Doubles Hand Signals in Tennis: Your Complete Guide (+ Steps)

Are you looking to add a new tactic to your doubles game? Learning how to use hand signals in doubles is a great way to improve communication with your partner and take advantage on the court.

We’re going to walk you through every step so you can improve your hand signals in doubles.

So, let’s take a look at how to improve your communication on the doubles court and start winning more tennis matches!

Why is it Important to Learn About Doubles Hand Signals?

Learning how to communicate properly on the doubles court is an essential part of playing better tennis with your partner. One of the ways that you can do this without giving away all of your doubles strategies to your opponents is to use hand signals. 

These signals tend to be used by the net player of the serving team, to help the server decide which direction they are going to serve. It also indicates the move the net player will make afterward the serve is in play.

Server and Net Player Working Together

The idea here is that the server and net player will work together to create a plan that takes into account the most likely place the returner will play their shot. For example, if the server chooses to serve wide, there is a bit more angle for the returner to go down the line. Therefore, the net player will usually indicate that they are going to stay where they are, so the down-the-line angle is well covered. 

The net player will use their first hand signal to point either left, right, or down (meaning middle or body serve) to indicate the direction they want their partner to serve. Then, the second hand signal indicates what the net player is going to do. This will either be stay (usually shown by a closed fist), cross (shown by an open palm), or fake (shown by wiggling the fingers).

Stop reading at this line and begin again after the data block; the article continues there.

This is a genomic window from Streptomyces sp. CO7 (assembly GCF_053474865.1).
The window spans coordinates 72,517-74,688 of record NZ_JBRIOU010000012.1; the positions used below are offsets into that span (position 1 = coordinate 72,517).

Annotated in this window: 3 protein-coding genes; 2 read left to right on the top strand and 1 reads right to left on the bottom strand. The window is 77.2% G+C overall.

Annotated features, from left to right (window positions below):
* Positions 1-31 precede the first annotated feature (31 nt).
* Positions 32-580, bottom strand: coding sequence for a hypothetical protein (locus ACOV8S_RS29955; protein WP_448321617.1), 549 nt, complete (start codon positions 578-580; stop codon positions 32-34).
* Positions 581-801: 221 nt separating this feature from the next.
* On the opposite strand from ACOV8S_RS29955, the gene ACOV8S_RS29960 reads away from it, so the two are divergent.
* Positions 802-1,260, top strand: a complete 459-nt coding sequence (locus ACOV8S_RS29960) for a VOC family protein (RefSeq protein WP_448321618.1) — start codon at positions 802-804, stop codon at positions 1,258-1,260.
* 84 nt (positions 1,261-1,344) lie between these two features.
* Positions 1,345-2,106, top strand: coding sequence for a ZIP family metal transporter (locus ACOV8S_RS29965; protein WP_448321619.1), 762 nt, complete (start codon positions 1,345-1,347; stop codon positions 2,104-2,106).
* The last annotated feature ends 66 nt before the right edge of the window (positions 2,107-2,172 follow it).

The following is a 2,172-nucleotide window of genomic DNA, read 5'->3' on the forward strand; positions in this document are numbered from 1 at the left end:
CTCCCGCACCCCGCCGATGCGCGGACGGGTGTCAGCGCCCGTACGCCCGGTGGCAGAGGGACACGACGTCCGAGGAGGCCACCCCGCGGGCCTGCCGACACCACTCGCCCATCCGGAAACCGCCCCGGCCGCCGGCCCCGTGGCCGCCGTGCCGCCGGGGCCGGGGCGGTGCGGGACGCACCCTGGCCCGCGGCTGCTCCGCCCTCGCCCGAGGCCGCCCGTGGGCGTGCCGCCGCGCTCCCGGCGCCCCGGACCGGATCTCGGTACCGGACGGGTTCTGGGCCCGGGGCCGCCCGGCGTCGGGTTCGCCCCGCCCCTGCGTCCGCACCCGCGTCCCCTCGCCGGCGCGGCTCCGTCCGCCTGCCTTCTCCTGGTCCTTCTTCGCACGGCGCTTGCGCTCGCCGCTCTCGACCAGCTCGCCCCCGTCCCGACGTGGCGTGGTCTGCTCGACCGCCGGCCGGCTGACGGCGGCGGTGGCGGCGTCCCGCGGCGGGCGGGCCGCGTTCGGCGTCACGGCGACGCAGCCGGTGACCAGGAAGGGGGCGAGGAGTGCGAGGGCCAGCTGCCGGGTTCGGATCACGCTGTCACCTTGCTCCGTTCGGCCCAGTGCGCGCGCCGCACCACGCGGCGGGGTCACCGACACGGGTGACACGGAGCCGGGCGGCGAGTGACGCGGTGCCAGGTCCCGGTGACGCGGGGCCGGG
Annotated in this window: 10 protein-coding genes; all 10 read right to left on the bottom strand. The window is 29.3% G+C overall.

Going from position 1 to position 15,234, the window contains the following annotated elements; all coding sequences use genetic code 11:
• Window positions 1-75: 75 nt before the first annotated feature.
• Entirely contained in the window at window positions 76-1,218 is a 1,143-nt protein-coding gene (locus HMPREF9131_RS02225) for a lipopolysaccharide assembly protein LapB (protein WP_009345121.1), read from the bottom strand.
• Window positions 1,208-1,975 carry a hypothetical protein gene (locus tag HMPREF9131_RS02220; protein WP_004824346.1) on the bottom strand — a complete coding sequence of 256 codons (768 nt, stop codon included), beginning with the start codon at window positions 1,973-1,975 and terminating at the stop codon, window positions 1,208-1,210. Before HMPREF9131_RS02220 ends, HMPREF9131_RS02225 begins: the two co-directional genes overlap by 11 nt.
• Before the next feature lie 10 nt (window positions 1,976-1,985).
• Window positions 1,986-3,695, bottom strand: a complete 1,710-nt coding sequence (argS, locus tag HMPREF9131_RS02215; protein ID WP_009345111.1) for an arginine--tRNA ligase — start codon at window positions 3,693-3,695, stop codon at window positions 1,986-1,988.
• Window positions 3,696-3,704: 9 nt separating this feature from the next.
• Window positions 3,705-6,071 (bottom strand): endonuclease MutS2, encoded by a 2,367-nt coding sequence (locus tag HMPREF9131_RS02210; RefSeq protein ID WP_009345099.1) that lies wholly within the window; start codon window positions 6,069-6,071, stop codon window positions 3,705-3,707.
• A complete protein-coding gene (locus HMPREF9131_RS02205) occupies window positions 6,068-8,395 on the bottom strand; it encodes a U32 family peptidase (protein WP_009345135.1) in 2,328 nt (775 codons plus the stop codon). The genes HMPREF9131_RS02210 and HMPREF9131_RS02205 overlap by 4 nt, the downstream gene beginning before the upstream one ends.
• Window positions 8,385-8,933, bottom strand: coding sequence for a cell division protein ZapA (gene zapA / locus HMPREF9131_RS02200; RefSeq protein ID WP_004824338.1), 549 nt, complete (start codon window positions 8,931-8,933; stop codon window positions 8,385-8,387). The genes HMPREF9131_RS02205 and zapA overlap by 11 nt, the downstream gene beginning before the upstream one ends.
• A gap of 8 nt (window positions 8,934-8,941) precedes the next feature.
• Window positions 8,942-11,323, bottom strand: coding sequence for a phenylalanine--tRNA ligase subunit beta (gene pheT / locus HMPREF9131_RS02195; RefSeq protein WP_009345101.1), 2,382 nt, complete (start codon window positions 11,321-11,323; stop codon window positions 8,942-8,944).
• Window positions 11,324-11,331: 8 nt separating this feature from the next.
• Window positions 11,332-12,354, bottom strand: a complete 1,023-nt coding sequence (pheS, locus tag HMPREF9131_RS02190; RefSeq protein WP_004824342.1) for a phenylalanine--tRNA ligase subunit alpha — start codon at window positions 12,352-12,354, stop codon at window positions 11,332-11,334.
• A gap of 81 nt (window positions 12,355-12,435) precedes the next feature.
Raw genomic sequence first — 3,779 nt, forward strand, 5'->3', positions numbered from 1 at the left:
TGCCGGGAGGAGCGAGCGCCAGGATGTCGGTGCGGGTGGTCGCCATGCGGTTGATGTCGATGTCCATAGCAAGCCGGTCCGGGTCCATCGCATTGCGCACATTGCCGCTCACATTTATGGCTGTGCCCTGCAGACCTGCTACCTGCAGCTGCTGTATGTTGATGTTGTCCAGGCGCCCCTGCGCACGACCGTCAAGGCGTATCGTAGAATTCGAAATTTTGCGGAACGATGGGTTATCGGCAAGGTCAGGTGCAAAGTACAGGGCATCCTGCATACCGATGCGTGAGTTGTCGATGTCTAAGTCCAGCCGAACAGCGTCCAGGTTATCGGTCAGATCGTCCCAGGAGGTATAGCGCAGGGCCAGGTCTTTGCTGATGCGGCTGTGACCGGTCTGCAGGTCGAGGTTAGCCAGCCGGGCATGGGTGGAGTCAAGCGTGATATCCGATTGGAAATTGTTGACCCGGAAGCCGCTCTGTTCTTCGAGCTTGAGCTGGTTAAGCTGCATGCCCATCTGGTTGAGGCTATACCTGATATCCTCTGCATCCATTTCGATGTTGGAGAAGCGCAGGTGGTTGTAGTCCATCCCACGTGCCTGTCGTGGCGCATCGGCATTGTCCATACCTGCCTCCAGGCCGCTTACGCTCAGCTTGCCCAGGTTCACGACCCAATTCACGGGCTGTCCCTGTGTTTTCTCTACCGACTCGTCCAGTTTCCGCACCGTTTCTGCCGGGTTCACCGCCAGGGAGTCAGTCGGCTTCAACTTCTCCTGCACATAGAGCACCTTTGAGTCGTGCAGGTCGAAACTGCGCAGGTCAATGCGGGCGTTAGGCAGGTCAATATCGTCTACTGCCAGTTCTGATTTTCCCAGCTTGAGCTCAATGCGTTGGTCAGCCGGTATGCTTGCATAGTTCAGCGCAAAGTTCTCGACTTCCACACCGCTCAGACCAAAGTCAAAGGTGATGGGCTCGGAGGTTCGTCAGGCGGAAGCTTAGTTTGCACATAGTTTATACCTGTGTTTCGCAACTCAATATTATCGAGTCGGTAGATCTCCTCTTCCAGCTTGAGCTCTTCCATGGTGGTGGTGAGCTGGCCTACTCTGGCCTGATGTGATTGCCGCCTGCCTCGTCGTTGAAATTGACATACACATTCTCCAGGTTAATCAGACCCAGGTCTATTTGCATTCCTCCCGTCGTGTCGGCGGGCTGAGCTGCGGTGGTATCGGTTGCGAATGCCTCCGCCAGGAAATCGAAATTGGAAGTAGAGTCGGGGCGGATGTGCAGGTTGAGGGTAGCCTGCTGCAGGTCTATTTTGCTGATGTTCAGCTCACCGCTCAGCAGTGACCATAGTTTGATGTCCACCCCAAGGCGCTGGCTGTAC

When the net player indicates they are going to fake, this means they are going to take a step towards the middle of the court, making the returner think they are going to move across the court, which tempts them to return down the line. When the net player then stays put, they have an easy volley to put away. 

However, if the serving team decides that the server will aim down the middle, and the team anticipates that the returning player will hit their shot in a central location, the net player may decide to cross and put the ball away into the open space. This tactic is called poaching.

Doubles Strategies You’ll Want to Ace!

Using hand signals allows the serving pair to devise their plans quickly and easily, without the returning pair knowing. This means a predetermined strategy can be implemented and allow the serving pair to rattle through their service games with ease. This makes it easier for doubles pairings to know where to stand on the court. 

What’s more, hand signals can also be used when returning as well. This usually occurs when the net player of the returning pair suggests that their partner hits their return down the line or as a lob, rather than the typical cross-court shot. 

Another situation in which the serving pair may use hand signals is the “I Formation”. This tactic is used to throw returners off their rhythm by making the location of the serve and the net player very unpredictable. 

Both the server and the net player position themselves close to the center line, and will then decide where the server is going to serve, and which side of the court the net player is going to move to.

How to Improve Your Hand Signals in Doubles

As you might expect, mastering the art of communicating in doubles doesn’t happen overnight. But, with the right guidance and understanding of the game, you can add this doubles strategy to your game in no time at all!

Step 1: Look at’s Doubles Tactics Course

The first thing you can do that will make a big difference to your ability to use hand signals properly in doubles, is to check out our doubles tactics online course. Whilst there is no substitute for hard work on the tennis court, it is equally important to have a strategy and know what you’re trying to work on. There’s no point learning how to use hand signals without the right strategy to go with it.